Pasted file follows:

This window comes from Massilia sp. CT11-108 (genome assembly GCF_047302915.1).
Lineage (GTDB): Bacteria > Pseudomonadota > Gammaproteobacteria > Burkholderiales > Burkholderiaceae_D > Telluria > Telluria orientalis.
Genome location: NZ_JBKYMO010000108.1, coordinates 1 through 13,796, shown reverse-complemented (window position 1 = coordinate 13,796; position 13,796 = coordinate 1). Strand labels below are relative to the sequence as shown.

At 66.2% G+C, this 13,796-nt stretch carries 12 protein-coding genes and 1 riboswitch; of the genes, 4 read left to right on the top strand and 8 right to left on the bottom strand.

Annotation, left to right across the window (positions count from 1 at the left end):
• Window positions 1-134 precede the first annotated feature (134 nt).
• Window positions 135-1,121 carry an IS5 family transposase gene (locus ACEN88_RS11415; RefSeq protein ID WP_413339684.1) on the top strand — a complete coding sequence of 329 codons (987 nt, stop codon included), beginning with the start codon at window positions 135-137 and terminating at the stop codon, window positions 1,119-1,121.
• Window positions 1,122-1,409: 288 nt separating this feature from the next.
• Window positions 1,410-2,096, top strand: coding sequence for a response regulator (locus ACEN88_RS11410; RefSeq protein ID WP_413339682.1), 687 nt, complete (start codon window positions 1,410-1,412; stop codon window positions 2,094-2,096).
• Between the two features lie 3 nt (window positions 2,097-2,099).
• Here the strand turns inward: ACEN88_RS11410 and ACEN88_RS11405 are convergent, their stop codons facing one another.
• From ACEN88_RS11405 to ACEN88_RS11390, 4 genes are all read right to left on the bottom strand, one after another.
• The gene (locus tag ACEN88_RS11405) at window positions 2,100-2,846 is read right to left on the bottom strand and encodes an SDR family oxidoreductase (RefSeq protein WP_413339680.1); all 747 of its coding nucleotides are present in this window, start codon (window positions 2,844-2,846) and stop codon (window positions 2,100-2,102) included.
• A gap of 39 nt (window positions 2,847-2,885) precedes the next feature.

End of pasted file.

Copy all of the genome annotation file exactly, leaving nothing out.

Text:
This window comes from Massilia sp. CT11-108 (genome assembly GCF_047302915.1).
Lineage (GTDB): Bacteria > Pseudomonadota > Gammaproteobacteria > Burkholderiales > Burkholderiaceae_D > Telluria > Telluria orientalis.
Genome location: NZ_JBKYMO010000108.1, coordinates 1 through 13,796, shown reverse-complemented (window position 1 = coordinate 13,796; position 13,796 = coordinate 1). Strand labels below are relative to the sequence as shown.

At 66.2% G+C, this 13,796-nt stretch carries 12 protein-coding genes and 1 riboswitch; of the genes, 4 read left to right on the top strand and 8 right to left on the bottom strand.

Annotation, left to right across the window (positions count from 1 at the left end):
• Window positions 1-134 precede the first annotated feature (134 nt).
• Window positions 135-1,121 carry an IS5 family transposase gene (locus ACEN88_RS11415; RefSeq protein ID WP_413339684.1) on the top strand — a complete coding sequence of 329 codons (987 nt, stop codon included), beginning with the start codon at window positions 135-137 and terminating at the stop codon, window positions 1,119-1,121.
• Window positions 1,122-1,409: 288 nt separating this feature from the next.
• Window positions 1,410-2,096, top strand: coding sequence for a response regulator (locus ACEN88_RS11410; RefSeq protein ID WP_413339682.1), 687 nt, complete (start codon window positions 1,410-1,412; stop codon window positions 2,094-2,096).
• Between the two features lie 3 nt (window positions 2,097-2,099).
• Here the strand turns inward: ACEN88_RS11410 and ACEN88_RS11405 are convergent, their stop codons facing one another.
• From ACEN88_RS11405 to ACEN88_RS11390, 4 genes are all read right to left on the bottom strand, one after another.
• The gene (locus tag ACEN88_RS11405) at window positions 2,100-2,846 is read right to left on the bottom strand and encodes an SDR family oxidoreductase (RefSeq protein WP_413339680.1); all 747 of its coding nucleotides are present in this window, start codon (window positions 2,844-2,846) and stop codon (window positions 2,100-2,102) included.
• A gap of 39 nt (window positions 2,847-2,885) precedes the next feature.